Explain why the United States left Vietnam
A culmination of problems within Vietnam, domestically and internationally forced the United States to leave the nation. The key reasons for withdrawal were bulging economic costs, an increasingly impatient home front, an underestimation of North Vietnamese ideology, events which turned the war and ineffective strategies. The United States was left in an unpleasant situation. The French President, Charles de Gaulle, had warned the US against its Vietnam involvement, saying the only way out would be the removal of its troops, "
you will sink step by step into a bottomless military and political quagmire
To give a global context to the US occupation of Vietnam: there was cut-throat tension between the democratic nations and communist regimes. The American public and the majority of industrialised nations were persuaded by arguments of the "Domino Theory" and Communism taking over the world, the support for initial involvement was present. After the Gulf of Tonkin incident America began escalation in the Kennedy and Johnson years. However with an absence of results in the late 60's support for the war disappeared as fast as it had arrived.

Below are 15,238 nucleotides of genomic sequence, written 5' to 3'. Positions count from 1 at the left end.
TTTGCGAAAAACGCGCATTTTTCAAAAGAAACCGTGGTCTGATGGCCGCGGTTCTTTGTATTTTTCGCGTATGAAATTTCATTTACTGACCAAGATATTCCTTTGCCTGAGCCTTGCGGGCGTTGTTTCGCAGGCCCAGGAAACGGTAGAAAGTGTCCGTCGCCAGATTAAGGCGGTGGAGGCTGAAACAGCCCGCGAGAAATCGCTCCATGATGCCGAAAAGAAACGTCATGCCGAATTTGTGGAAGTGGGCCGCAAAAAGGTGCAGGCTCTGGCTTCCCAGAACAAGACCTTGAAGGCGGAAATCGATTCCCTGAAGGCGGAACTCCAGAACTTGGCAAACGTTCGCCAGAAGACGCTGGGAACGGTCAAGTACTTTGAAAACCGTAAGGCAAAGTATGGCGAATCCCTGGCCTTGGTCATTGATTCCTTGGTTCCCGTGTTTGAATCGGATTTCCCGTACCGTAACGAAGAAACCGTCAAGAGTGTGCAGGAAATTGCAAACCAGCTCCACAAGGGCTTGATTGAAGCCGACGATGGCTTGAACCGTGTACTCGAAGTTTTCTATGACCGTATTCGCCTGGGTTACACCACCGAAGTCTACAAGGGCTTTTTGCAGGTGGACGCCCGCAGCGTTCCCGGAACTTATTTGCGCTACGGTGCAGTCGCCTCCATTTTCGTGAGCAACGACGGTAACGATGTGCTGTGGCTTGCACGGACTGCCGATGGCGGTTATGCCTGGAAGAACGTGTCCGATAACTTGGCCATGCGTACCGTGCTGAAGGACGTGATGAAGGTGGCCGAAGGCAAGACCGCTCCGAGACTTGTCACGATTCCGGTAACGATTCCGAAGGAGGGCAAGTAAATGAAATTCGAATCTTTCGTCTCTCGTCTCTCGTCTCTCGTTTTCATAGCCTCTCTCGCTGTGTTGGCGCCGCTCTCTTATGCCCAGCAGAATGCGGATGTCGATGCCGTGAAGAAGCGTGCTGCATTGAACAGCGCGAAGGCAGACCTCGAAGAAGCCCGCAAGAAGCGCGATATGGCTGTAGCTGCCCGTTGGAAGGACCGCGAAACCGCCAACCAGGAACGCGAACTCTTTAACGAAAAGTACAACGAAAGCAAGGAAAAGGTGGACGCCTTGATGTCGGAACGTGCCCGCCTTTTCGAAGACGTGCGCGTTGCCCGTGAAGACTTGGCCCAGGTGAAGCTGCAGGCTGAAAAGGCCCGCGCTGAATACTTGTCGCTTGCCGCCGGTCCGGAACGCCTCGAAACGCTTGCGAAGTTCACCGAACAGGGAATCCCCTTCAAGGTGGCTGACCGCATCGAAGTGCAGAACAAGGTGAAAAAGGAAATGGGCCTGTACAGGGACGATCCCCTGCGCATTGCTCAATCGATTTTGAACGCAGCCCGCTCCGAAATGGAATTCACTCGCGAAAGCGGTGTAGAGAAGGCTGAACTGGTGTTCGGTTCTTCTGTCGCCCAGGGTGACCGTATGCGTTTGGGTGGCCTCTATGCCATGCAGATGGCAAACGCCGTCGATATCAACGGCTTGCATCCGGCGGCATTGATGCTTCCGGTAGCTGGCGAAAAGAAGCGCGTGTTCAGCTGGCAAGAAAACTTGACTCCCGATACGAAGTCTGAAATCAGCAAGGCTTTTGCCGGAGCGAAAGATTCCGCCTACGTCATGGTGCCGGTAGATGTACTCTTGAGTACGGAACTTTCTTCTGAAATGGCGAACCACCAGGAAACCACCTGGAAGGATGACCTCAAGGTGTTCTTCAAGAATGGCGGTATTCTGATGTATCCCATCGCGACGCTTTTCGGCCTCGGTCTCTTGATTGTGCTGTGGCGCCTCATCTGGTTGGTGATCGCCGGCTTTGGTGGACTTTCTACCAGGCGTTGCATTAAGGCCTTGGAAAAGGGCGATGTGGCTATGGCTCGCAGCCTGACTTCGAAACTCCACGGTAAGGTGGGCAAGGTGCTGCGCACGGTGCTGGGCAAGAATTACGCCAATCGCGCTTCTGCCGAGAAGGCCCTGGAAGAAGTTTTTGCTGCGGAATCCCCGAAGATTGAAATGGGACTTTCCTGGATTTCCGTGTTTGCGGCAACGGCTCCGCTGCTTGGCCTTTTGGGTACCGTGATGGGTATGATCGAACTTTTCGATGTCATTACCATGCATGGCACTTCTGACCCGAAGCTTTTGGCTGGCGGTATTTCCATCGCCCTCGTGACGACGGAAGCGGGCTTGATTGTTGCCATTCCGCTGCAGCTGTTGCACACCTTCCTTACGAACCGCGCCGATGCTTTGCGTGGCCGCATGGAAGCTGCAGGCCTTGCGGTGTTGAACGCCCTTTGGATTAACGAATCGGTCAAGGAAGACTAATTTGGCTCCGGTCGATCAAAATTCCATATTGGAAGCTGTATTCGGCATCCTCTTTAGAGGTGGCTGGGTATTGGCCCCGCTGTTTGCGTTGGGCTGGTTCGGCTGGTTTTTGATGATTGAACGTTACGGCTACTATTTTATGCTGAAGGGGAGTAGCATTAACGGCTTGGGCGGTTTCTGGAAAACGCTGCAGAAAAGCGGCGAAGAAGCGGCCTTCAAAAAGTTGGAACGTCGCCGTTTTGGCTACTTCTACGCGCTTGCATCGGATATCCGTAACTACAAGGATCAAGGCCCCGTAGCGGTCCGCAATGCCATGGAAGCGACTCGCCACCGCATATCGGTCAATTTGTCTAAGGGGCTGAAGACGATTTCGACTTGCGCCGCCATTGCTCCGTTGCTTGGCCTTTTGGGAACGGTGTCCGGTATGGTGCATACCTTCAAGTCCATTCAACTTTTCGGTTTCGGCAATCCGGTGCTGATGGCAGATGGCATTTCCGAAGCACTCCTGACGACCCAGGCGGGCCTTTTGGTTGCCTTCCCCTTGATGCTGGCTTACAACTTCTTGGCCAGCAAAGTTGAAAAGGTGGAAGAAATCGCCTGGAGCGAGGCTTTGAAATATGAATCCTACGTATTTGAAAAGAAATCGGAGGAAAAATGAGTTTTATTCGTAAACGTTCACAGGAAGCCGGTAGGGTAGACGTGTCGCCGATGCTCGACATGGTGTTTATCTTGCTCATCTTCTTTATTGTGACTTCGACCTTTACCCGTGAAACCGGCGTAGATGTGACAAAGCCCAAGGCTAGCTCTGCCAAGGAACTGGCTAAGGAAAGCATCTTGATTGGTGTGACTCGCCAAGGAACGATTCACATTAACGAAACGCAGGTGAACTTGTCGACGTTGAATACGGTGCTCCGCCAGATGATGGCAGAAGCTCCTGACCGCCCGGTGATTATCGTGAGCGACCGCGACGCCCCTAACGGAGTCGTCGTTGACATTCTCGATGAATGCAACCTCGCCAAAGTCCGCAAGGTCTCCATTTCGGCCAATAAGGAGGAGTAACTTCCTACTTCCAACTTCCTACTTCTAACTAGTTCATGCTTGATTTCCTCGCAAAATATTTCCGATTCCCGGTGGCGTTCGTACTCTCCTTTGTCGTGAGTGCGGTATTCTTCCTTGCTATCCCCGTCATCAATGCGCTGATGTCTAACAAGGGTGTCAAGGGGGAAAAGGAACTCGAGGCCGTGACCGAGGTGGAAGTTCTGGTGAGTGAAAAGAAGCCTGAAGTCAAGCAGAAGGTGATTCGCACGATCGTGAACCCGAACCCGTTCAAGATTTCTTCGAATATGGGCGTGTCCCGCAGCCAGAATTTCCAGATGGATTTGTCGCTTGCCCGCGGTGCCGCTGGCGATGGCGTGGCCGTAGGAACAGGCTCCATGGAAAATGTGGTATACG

America, from the onset of the war did not have any precise strategies to achieve their goals. Vietnamese leader, Diem noticed this stating, "It was as if the United States could never quiet decide what policy to pursue." The official reason for US entry was to defeat the Communist threat. President Kennedy stated, "The enemy is the Communist system itself-implacable, insatiable, unceasing in its drive for world domination
" There were two significant faults with this objective. Firstly the Americans assumed that, without evidence, the Vietnamese people would be swung by the power of democracy. Secondly, disputes occurred between the major Communist nations during the Vietnam war: the Sino-Soviet split destroyed the idea of a unified world-wide takeover by Communist...
Please join StudyMode to read the full document